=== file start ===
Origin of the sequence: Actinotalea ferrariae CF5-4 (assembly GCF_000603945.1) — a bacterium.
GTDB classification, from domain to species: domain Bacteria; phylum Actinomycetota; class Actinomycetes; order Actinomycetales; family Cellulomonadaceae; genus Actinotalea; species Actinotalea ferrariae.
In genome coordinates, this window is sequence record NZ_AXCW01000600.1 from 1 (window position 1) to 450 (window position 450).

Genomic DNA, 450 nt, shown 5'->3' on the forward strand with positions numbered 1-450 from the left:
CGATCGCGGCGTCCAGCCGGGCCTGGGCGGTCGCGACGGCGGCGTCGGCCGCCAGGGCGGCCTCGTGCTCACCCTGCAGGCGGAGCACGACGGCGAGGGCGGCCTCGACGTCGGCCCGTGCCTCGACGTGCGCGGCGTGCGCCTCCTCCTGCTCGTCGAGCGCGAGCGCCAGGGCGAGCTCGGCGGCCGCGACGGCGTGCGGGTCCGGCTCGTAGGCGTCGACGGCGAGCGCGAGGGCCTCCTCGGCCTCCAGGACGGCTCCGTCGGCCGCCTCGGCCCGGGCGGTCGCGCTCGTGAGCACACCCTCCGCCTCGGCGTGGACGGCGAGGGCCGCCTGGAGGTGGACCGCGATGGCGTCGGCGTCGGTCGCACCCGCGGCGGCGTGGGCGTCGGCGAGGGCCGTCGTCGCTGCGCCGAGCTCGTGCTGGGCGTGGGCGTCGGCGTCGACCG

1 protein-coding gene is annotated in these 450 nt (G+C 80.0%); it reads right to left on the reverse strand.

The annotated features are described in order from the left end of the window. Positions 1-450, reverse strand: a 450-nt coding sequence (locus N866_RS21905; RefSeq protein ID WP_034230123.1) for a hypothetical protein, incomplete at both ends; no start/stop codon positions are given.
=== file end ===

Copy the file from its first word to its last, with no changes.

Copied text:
Origin of the sequence: Actinotalea ferrariae CF5-4 (assembly GCF_000603945.1) — a bacterium.
GTDB classification, from domain to species: domain Bacteria; phylum Actinomycetota; class Actinomycetes; order Actinomycetales; family Cellulomonadaceae; genus Actinotalea; species Actinotalea ferrariae.
In genome coordinates, this window is sequence record NZ_AXCW01000600.1 from 1 (window position 1) to 450 (window position 450).

Genomic DNA, 450 nt, shown 5'->3' on the forward strand with positions numbered 1-450 from the left:
CGATCGCGGCGTCCAGCCGGGCCTGGGCGGTCGCGACGGCGGCGTCGGCCGCCAGGGCGGCCTCGTGCTCACCCTGCAGGCGGAGCACGACGGCGAGGGCGGCCTCGACGTCGGCCCGTGCCTCGACGTGCGCGGCGTGCGCCTCCTCCTGCTCGTCGAGCGCGAGCGCCAGGGCGAGCTCGGCGGCCGCGACGGCGTGCGGGTCCGGCTCGTAGGCGTCGACGGCGAGCGCGAGGGCCTCCTCGGCCTCCAGGACGGCTCCGTCGGCCGCCTCGGCCCGGGCGGTCGCGCTCGTGAGCACACCCTCCGCCTCGGCGTGGACGGCGAGGGCCGCCTGGAGGTGGACCGCGATGGCGTCGGCGTCGGTCGCACCCGCGGCGGCGTGGGCGTCGGCGAGGGCCGTCGTCGCTGCGCCGAGCTCGTGCTGGGCGTGGGCGTCGGCGTCGACCG

1 protein-coding gene is annotated in these 450 nt (G+C 80.0%); it reads right to left on the reverse strand.

The annotated features are described in order from the left end of the window. Positions 1-450, reverse strand: a 450-nt coding sequence (locus N866_RS21905; RefSeq protein ID WP_034230123.1) for a hypothetical protein, incomplete at both ends; no start/stop codon positions are given.